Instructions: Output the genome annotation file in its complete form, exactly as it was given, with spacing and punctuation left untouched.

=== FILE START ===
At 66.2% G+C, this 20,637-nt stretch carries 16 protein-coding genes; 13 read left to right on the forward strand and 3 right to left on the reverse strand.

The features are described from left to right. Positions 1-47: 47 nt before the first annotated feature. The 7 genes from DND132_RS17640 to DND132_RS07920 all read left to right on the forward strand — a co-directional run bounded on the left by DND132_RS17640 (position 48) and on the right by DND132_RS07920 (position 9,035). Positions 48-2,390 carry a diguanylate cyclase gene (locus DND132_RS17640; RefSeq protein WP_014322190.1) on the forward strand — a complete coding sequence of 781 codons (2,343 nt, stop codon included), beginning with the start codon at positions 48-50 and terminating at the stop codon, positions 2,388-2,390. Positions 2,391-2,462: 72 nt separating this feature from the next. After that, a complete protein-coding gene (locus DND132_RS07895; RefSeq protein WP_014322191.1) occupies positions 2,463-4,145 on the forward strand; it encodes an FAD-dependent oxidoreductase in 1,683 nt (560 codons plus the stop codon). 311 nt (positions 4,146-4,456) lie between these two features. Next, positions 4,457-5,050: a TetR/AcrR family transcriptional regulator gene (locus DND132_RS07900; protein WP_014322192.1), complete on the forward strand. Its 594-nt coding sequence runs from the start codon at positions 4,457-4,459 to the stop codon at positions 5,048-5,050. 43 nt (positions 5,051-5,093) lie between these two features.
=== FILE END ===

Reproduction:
At 66.2% G+C, this 20,637-nt stretch carries 16 protein-coding genes; 13 read left to right on the forward strand and 3 right to left on the reverse strand.

The features are described from left to right. Positions 1-47: 47 nt before the first annotated feature. The 7 genes from DND132_RS17640 to DND132_RS07920 all read left to right on the forward strand — a co-directional run bounded on the left by DND132_RS17640 (position 48) and on the right by DND132_RS07920 (position 9,035). Positions 48-2,390 carry a diguanylate cyclase gene (locus DND132_RS17640; RefSeq protein WP_014322190.1) on the forward strand — a complete coding sequence of 781 codons (2,343 nt, stop codon included), beginning with the start codon at positions 48-50 and terminating at the stop codon, positions 2,388-2,390. Positions 2,391-2,462: 72 nt separating this feature from the next. After that, a complete protein-coding gene (locus DND132_RS07895; RefSeq protein WP_014322191.1) occupies positions 2,463-4,145 on the forward strand; it encodes an FAD-dependent oxidoreductase in 1,683 nt (560 codons plus the stop codon). 311 nt (positions 4,146-4,456) lie between these two features. Next, positions 4,457-5,050: a TetR/AcrR family transcriptional regulator gene (locus DND132_RS07900; protein WP_014322192.1), complete on the forward strand. Its 594-nt coding sequence runs from the start codon at positions 4,457-4,459 to the stop codon at positions 5,048-5,050. 43 nt (positions 5,051-5,093) lie between these two features.